Building an Intel Ivy Bridge Desktop System, Part 2

A few weeks ago, I wrote about buying some of the components that I needed to build a new 22nm Ivy Bridge based desktop system. When I wrote that initial blog post, the actual Ivy Bridge desktop processors were not yet available for sale, but that changed on Sunday, April 29. Luckily, we have a Micro Center in Denver, so I was standing at their front door when they opened at 11AM so I could get my new Intel Core i7-3770K processor for $289.99 (which is $40 lower than the price from NewEgg).  I put that processor in my nearly completed system when I got home, and hit the power button to be rewarded by the deafening sound of silence…  There was an LED lit on the motherboard, but no other sign of life. This meant that the power supply was probably good.

At this point, I was a little annoyed. It was not clear whether I had a bad CPU, and bad motherboard, or simply a loose connection somewhere. I was busy with other things the rest of the day, but I was able to start troubleshooting the problem late last night. I had another system with a Core i7-2600K processor in an ASUS P8Z68-V PRO motherboard available, so I decided to do some component swapping to figure out what the problem might be. First, I decided to take the Ivy Bridge processor and put it in the ASUS P8Z68-V PRO motherboard. This worked, which proved that the new processor was fine. Next, I decided to put the older Core i7-2600K processor in the new ASUS Sabertooth Z77 motherboard. This did not work, which put suspicion on the new motherboard. Next, I decided to yank that motherboard out of the case to possibly return it to Micro Center. As I was removing the case fan for the Corsair H80 water cooler for the CPU, I noticed that one of the connectors from the power supply to the motherboard was loose, which was the real source of the problem (it was covered up by the fan and radiator for the CPU cooler). At this point, I decided to keep on removing the new motherboard, since I wanted to use the older ASUS P8Z68-V PRO motherboard in the new Antec 302 case to see how that would work out.

After this thrashing around, I put together all of the parts in the Antec 302 case, and everything worked as expected when I hit the power button. I got Windows 7 installed and patched, and then ran a few quick benchmarks last night. This little system is extremely fast, even using the Intel HD4000 integrated graphics. It only uses 51 watts at idle, while it has 32GB of RAM and a GeekBench score of 13167.  You can take a look at the various screenshots shown below for some more details.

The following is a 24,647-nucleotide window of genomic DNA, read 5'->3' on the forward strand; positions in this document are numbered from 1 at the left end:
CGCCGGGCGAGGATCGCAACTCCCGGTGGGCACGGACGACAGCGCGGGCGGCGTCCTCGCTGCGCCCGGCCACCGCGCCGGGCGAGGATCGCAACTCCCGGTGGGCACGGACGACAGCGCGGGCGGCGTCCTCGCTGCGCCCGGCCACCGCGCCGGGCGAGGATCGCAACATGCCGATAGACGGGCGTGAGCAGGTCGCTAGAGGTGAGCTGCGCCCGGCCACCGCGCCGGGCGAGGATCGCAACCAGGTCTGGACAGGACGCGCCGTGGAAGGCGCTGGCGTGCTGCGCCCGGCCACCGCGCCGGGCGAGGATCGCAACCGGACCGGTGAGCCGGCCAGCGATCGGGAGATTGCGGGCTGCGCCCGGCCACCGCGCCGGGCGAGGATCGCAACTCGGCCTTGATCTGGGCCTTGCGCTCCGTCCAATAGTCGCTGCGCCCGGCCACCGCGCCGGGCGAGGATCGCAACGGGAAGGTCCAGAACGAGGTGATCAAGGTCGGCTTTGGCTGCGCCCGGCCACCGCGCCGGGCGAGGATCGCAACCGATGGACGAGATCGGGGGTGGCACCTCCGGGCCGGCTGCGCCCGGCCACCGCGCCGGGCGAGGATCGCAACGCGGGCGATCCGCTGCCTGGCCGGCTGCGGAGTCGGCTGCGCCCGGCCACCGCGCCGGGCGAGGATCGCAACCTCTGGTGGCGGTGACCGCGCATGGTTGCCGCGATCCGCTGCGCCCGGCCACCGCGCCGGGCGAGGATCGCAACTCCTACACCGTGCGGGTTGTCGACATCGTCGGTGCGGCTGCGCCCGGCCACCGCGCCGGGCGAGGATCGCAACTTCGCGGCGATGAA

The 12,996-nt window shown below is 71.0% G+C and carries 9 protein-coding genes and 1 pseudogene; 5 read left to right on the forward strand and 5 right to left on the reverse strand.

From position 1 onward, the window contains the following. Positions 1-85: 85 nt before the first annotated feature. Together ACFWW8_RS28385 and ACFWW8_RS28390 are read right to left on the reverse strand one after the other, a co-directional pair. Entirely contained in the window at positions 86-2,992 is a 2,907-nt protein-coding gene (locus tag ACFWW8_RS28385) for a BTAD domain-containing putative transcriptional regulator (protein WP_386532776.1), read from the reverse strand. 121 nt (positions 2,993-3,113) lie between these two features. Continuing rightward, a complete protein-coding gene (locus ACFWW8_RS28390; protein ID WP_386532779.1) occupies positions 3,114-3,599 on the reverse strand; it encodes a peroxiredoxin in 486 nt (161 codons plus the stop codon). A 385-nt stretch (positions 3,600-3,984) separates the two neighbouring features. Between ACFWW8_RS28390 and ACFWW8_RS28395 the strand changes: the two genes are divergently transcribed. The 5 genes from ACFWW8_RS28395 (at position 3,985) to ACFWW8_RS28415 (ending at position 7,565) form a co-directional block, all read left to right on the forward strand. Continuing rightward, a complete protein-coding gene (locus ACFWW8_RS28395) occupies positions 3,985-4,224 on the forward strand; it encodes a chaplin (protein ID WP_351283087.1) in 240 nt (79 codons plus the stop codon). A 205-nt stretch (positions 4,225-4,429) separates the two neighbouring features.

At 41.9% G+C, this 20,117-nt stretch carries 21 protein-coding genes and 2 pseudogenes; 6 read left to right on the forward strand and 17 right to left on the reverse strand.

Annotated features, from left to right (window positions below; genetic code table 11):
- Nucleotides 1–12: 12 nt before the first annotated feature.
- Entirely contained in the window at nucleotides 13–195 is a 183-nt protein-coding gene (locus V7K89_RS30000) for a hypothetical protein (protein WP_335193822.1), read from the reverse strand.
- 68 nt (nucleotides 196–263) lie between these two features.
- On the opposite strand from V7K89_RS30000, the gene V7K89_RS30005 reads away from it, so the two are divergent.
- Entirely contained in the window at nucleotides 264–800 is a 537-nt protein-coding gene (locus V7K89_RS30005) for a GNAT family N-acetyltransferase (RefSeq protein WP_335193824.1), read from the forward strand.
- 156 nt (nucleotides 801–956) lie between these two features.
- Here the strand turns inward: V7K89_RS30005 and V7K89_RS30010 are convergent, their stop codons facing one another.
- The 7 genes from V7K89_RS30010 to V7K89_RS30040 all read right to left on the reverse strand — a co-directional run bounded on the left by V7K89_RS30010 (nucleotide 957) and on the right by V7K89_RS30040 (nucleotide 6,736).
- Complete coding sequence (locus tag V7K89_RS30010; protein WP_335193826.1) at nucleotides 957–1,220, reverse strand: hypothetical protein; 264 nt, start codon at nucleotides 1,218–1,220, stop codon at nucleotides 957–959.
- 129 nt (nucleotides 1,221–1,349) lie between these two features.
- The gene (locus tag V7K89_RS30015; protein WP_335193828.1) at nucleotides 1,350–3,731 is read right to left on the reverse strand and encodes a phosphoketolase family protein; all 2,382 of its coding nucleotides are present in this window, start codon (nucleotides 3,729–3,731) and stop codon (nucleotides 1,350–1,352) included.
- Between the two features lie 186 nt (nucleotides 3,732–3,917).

ZDNet’s Adrian Kingsley-Hughes has a blog post entitled Build your own “Ivy Bridge” desktop PC for another perspective on building a more modest system.

 

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Figure 1: Intel Core i7 3770K processor under load

 

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Figure 2: Intel Core i7 3770K processor at idle

 

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Figure 3: Windows Experience Index Scores for Ivy Bridge desktop system

 

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Figure 4: Mainboard tab from CPU-Z

 

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Figure 5: Memory tab from CPU-Z

 

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Figure 6: SPD tab from CPU-Z

 

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Figure 7: Geekbench 2.3.1 Score for Core i7-3770K System

 

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Figure 8: CrystalDiskMark scores for 180GB Intel 520 SSD

 

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Figure 9: CrystalDiskMark scores for 1.5TB WD Black drive

This entry was posted in Computer Hardware, Intel, Ivy Bridge, Processors and tagged . Bookmark the permalink.

5 Responses to Building an Intel Ivy Bridge Desktop System, Part 2

  1. Prasanta Sharma says:

    Glenn,
    Not to be specific….I was willing to know the estimate $$$ amount you spent for 32 GB RAM and ASUS Sabertooth Z77 motherboard.
    Did you use RAID controller? Was it on board or add on (SAS) ? Are you using the Accelerated Cache that you mentioned at one of your tweet?

    -Prasanta Sharma

  2. Al Fitz says:

    As I am sure you know, the ASUS P8Z68-V PRO motherboard has the Intel Z68 chipset which will not take full advantage of the new features in the Intel Core i7-3770K processor. Did you notice any downsides to this? So did you return the Sabertooth Z77? I am considering buying one; but am a bit concerned the thermal armor would trap dust over time. Thank you for your efforts and for sharing your experience, most appreciated.

    • Glenn Berry says:

      I still have the Sabertooth Z77, I ended up using it with a Core i5-3550K processor for a different machine. The Z68 chipset motherboard worked fine with an Ivy Bridge processor (as long as you have a new enough BIOS). Most of the new features in the Z77 chipset are not super important really. For example, native USB 3.0 support is nice, but the 3rd party USB 3.0 support on a Z68 works well enough. PCI 3.0 is nice, but most current video cards don’t need it. It is more important for RAID controllers in servers.

  3. Hey,

    Thanks for writing this, great article, are you able to post some pics of the h80 in the antec 302?

    Thanks

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